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This review is taken from PN Review 243, Volume 45 Number 1, September - October 2018.

Cover of Not Elegy, But Eros
Rebecca FosterDebts to the Dead

Nausheen Eusuf, Not Elegy, But Eros (NYQ) $15.95;
Sheryl St Germain, The Small Door of Your Death (Autumn House) $17.95
Poetry can be a way of approaching the unbearable, of taming a loss and giving it aesthetic shape. Two recent collections adapt the time-honoured forms of elegies and prayers as they ask what we owe to the dead.

Nausheen Eusuf is a Bangladeshi poet currently studying for a PhD at Boston University. The title of her debut collection, Not Elegy, But Eros, playfully denies the very structure it so often employs. The table of contents is in fact rife with elegies, as well as prayers and odes, but these traditional modes function not as a constraint but as a starting point for richly alliterative and allusive verse that contrasts Bangladesh and America while paying homage to departed family members and those lost to violence and disaster.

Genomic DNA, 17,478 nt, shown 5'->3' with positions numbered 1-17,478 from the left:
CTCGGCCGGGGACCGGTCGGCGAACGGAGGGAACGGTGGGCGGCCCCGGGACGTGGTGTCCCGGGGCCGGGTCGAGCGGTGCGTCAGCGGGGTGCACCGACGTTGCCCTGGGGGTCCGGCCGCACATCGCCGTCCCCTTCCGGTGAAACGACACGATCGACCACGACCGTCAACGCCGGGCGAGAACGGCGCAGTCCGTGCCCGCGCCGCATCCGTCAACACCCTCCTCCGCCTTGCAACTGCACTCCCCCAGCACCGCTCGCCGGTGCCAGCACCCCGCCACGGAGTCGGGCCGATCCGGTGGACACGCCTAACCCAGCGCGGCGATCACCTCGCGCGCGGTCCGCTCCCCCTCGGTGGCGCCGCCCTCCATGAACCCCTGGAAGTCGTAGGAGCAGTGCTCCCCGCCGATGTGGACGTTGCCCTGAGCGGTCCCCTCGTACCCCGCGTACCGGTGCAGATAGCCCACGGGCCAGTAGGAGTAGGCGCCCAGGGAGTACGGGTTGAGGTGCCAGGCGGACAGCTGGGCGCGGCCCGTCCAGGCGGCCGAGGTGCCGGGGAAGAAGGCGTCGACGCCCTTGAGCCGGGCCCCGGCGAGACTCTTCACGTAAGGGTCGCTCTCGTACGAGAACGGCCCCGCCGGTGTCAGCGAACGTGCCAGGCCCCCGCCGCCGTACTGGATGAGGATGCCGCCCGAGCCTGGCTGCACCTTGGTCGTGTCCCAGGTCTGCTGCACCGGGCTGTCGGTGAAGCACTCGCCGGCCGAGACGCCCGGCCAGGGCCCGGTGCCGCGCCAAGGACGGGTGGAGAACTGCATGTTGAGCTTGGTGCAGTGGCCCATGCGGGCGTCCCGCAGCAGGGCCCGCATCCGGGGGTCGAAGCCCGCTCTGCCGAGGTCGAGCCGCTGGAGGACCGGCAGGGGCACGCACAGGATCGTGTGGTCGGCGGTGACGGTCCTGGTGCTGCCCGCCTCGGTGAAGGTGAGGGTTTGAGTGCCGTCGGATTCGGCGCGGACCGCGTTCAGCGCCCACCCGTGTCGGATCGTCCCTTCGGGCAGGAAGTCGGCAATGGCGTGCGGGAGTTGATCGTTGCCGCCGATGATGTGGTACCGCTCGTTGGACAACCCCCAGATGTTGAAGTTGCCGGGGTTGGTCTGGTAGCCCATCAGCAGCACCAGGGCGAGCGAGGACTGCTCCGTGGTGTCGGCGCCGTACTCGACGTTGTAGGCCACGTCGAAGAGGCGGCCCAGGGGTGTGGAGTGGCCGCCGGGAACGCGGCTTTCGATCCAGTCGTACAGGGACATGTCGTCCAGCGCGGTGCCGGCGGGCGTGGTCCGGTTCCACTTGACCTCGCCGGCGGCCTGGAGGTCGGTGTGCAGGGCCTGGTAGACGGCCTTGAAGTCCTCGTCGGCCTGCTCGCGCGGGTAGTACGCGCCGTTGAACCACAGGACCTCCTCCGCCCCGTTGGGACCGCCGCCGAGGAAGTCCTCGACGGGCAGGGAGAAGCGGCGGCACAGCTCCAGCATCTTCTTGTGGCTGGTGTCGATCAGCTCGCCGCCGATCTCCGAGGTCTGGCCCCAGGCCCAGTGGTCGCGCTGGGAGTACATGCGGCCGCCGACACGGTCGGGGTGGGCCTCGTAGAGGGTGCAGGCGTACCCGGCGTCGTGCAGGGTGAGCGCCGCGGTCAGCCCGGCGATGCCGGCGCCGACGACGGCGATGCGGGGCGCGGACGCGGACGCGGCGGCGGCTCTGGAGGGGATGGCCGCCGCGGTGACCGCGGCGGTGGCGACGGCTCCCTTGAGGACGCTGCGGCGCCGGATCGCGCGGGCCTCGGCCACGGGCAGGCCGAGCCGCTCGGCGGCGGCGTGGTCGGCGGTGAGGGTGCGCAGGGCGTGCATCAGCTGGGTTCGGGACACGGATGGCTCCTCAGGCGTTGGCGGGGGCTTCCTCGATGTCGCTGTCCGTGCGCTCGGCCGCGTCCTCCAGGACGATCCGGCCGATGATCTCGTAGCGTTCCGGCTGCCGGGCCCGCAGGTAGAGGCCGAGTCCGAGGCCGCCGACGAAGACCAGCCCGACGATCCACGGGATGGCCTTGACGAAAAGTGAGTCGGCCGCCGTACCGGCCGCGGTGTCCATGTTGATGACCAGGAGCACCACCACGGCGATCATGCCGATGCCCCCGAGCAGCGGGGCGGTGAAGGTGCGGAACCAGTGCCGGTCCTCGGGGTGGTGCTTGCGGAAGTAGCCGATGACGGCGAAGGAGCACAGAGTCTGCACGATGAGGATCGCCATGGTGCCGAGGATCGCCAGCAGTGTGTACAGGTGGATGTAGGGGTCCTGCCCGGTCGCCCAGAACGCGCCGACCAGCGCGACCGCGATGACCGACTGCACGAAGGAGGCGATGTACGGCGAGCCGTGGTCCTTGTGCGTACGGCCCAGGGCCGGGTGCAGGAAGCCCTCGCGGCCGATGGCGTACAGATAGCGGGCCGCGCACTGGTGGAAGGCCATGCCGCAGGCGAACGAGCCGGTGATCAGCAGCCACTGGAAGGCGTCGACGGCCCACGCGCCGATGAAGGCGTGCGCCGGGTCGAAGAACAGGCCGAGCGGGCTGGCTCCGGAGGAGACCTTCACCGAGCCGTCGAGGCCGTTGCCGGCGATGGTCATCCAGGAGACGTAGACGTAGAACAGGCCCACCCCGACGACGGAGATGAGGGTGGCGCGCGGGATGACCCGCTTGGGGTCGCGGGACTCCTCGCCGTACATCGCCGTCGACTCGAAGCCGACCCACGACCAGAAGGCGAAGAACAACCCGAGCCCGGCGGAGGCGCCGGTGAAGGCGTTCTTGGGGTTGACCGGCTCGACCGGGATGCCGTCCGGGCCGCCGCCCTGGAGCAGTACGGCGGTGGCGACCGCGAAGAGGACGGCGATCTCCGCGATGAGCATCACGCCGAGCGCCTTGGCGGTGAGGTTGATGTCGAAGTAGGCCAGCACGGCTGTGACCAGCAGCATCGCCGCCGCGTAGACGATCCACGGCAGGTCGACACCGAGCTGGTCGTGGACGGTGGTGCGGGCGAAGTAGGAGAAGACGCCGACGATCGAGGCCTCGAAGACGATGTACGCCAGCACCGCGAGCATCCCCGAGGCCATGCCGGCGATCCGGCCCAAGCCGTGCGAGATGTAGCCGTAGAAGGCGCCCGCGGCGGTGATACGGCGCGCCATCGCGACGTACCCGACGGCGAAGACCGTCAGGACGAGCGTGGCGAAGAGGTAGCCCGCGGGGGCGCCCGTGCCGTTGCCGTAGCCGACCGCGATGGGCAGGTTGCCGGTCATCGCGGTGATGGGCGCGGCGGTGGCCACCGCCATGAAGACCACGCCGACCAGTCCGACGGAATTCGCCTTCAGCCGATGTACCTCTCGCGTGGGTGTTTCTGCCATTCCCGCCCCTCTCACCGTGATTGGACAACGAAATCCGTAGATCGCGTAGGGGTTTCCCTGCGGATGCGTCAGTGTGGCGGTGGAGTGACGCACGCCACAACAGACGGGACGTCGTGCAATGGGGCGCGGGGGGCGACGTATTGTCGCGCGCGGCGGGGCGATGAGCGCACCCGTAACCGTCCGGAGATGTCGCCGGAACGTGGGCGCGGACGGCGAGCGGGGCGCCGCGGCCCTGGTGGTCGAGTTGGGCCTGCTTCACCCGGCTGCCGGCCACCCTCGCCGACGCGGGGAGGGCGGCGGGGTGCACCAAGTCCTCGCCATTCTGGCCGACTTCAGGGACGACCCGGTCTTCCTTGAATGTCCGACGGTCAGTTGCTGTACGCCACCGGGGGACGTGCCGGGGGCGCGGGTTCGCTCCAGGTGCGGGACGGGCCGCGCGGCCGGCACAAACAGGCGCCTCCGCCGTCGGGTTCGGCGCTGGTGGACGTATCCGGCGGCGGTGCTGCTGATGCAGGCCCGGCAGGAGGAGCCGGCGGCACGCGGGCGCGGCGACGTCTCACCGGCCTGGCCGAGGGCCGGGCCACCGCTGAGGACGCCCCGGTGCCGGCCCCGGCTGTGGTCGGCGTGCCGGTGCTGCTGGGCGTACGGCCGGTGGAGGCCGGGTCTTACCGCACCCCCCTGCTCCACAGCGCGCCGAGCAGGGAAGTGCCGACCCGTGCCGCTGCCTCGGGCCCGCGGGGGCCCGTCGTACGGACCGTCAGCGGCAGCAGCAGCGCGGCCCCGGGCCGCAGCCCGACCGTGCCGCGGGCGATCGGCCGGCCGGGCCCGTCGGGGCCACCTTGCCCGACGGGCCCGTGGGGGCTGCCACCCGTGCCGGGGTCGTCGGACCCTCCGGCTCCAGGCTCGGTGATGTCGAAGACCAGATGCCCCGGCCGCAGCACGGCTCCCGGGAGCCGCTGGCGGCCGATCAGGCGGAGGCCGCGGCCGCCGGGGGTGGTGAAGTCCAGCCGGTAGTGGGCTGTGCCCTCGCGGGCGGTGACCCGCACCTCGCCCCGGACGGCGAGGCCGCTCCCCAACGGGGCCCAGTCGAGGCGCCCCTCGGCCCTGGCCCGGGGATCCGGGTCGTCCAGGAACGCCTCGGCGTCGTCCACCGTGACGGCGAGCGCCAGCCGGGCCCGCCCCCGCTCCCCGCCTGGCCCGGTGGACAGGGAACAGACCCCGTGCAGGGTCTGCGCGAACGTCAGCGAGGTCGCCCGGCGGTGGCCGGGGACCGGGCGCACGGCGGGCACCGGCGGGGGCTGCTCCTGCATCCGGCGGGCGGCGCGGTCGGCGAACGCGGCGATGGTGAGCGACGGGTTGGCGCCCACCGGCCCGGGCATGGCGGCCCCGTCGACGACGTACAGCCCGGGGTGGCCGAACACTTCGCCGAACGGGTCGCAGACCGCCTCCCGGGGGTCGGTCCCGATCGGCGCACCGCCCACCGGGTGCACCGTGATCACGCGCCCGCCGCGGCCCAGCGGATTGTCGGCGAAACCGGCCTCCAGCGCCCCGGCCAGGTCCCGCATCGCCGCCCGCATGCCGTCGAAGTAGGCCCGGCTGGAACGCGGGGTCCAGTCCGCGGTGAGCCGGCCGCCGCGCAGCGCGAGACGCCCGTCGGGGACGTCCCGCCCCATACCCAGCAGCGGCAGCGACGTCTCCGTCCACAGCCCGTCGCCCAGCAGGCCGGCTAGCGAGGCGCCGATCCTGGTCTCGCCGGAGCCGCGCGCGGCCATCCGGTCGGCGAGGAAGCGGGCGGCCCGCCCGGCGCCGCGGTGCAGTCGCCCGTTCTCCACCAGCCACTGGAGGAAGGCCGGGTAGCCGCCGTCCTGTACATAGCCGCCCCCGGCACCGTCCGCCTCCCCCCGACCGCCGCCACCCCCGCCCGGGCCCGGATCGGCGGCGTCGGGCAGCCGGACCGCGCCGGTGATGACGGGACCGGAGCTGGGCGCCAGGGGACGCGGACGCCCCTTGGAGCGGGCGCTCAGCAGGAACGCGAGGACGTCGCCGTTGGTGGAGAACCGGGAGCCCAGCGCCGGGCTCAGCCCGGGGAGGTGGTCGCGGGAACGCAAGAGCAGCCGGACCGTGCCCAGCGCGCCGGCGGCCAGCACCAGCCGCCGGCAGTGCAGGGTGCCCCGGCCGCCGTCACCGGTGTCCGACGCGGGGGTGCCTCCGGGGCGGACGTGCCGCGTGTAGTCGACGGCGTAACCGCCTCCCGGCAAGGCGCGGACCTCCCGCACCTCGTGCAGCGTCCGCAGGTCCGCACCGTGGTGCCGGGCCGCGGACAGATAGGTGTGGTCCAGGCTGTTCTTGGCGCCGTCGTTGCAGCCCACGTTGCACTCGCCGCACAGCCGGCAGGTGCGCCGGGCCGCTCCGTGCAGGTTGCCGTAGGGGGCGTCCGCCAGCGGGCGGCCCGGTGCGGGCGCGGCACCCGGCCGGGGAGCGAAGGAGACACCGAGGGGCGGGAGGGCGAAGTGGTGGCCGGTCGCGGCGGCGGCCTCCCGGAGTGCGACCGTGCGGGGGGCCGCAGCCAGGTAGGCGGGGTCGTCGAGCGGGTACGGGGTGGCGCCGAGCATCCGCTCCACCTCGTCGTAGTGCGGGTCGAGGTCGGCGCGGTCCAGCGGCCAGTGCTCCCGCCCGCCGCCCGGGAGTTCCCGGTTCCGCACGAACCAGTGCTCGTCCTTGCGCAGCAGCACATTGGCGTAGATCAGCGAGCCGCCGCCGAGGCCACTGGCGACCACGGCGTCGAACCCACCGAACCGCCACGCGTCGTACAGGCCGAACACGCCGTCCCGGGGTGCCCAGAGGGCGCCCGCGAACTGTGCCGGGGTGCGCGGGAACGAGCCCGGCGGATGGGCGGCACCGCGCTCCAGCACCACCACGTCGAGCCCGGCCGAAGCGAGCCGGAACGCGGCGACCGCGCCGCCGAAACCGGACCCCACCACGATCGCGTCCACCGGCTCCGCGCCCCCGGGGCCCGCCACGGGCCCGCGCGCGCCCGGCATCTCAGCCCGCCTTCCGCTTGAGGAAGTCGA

The narrator’s dead parents, sometimes addressed directly in the second person, are a ghostly presence pervading the book. The multi-part poem ‘Ubi Sunt’, calling to mind a recurring motif from elegiac poetry, asks ‘Where are they now?’ three times. ‘Prayer to My Father’ laments the former engineer’s dementia and physical deterioration – ‘Your own infrastructure in disarray’ – and repeatedly begs for forgiveness in lines that liken the father to the deity: ‘Forgive us, father, for the indignity / of the catheter’. In ‘Musée des Beaux Morts’, a tip of the hat to W.H. Auden, the narrator gives a tour of her late parents’ artefact-filled house – textbooks, wedding photos, knick-knacks. The plush descriptions cease with a jolt in the final stanza as she sums up: ‘Well, there you have it, folks, the ...

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